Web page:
A Richmond County Superior Court jury deliberated less than 30 minutes Thursday before acquitting an Augusta physician of charges that included vehicular homicide.
The jury found Peter Alexander McNally, 32, not guilty of all charges stemming from a vehicular crash that left a motorcyclist dead and his passenger gravely injured.
McNally, according to evidence presented during the four day trial, had a blood alcohol level of .116 two hours after the fatal crash that killed 52-year-old Ronald Lovett and left Elizabeth Landers seriously injured. In Georgia – as Assistant District Attorney Rex Myers argued to the jury in his closing statement Thursday – a driver is presumed to be under the influence with a blood alcohol content of .08.
But McNally told the jury this week that he felt fine to drive home, about a mile from the Hooters which he left minutes before the crash. He said he drank about six beers on a full stomach during a three and a half hour period.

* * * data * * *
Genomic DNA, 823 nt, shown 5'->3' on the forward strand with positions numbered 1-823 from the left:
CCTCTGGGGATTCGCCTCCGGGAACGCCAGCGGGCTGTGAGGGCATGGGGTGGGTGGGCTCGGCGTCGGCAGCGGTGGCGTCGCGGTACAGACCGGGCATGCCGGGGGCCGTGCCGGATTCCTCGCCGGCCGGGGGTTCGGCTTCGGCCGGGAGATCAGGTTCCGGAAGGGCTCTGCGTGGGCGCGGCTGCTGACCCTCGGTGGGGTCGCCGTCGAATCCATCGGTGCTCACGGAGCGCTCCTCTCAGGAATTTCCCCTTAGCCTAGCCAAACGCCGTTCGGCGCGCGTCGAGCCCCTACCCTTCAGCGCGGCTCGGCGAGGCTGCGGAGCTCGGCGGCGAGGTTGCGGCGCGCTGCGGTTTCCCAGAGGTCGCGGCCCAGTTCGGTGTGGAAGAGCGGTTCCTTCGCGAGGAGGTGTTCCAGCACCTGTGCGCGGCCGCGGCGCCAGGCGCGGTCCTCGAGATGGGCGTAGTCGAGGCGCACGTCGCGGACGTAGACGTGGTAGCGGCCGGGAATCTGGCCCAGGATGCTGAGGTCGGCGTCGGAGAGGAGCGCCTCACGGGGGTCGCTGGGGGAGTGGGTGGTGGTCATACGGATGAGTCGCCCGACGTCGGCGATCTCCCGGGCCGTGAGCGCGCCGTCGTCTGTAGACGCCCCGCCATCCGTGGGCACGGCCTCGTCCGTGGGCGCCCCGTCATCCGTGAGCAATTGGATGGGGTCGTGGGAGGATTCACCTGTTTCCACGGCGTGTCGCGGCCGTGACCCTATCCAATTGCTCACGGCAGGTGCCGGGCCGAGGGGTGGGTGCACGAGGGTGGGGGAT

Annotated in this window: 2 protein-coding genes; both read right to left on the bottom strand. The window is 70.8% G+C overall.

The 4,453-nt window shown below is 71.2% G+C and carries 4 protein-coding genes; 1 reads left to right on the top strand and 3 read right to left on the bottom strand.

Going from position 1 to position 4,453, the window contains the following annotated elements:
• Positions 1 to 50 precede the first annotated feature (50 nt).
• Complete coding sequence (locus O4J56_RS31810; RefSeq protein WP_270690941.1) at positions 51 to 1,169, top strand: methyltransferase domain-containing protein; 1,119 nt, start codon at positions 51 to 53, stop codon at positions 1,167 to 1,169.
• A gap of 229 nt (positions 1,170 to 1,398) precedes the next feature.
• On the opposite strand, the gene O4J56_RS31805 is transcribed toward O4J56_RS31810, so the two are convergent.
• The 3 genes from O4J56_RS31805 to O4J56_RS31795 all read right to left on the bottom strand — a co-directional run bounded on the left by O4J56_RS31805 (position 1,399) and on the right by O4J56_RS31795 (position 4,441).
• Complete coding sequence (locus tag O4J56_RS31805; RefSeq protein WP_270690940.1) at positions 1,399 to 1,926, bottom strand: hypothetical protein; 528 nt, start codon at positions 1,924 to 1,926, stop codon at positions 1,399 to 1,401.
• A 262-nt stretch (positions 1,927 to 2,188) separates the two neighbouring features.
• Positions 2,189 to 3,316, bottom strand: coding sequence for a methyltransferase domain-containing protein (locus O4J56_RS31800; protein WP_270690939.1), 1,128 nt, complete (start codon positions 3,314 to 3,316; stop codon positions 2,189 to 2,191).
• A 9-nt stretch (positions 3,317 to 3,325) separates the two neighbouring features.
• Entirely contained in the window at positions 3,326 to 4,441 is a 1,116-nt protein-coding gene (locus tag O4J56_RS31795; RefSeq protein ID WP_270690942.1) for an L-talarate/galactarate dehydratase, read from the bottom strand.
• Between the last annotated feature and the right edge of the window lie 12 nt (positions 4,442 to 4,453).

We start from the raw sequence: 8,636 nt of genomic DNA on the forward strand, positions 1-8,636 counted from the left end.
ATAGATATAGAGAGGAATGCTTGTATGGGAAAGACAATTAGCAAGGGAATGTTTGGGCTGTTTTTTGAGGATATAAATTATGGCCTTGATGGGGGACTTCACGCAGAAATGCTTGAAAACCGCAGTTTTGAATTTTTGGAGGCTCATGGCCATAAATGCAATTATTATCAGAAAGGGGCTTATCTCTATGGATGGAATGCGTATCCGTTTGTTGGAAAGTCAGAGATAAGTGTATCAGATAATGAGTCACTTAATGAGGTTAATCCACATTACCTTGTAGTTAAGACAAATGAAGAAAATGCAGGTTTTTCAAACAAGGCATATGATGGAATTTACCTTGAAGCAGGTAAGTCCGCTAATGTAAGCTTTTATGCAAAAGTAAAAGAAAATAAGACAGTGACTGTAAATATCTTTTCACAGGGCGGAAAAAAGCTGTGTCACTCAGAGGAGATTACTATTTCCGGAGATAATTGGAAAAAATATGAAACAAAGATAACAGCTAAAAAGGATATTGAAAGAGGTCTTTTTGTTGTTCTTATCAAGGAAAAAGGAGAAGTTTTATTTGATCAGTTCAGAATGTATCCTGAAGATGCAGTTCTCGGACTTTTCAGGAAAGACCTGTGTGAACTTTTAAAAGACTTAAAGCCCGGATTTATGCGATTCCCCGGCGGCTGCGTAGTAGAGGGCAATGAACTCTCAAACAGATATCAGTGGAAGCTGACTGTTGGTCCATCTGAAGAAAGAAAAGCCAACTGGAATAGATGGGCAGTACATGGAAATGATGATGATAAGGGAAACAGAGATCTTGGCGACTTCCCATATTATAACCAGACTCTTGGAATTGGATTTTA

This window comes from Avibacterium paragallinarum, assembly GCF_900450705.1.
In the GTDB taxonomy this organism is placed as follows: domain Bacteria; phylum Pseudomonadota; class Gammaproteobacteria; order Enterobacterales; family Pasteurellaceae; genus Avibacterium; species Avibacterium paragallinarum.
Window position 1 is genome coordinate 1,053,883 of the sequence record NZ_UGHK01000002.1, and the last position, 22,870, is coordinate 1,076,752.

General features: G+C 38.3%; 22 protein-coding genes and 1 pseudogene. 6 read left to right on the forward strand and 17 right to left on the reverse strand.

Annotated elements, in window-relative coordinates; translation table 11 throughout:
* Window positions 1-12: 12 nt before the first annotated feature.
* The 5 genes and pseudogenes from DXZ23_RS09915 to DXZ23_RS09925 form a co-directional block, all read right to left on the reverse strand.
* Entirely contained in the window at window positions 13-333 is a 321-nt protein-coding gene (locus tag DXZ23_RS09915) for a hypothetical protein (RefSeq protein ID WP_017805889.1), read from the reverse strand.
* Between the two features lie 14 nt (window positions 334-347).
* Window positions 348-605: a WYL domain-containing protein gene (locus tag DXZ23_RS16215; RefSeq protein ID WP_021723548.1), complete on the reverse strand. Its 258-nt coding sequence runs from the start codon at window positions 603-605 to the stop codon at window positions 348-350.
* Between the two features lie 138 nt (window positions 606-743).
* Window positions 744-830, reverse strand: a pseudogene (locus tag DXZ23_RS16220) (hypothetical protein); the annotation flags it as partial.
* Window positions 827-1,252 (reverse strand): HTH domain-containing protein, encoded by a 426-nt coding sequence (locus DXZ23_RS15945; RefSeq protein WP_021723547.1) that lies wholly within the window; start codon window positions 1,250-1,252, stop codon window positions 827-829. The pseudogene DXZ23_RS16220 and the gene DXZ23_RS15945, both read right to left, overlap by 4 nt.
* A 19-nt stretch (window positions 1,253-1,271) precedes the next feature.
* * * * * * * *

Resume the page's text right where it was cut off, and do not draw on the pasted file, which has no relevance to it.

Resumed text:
The June 24, 2015, crash between NcNally’s vehicle and Lovett’s bike occurred in the center of the intersection at Washington Road and Alexander Drive. The bike, traveling west on Washington Road, hit the car nearly head-on. McNally told the investigating deputy and wrote in his statement that the light for Washington Road was yellow when he started to turn left onto Alexander Drive.
In his closing statement to the jury, defense attorney Michael Garrett stressed the evidence that showed Lovett had so much methamphetamine in his blood system that night that it would have been a fatal dose for a new user. “The fault begins and ends there,” he said.
It wouldn’t have mattered if McNally had been completely sober, the crash would have still occurred because Lovett was so high he ran the red light and hit McNally, Garrett said. Maybe the reason McNally didn’t see Lovett was because his bike didn’t have a working headlight, he argued to the jury. The pictures of the bike taken after the wreck doesn’t show any headlight, he said.
The bike, according to photographs taken at the scene of the crash, was in pieces.
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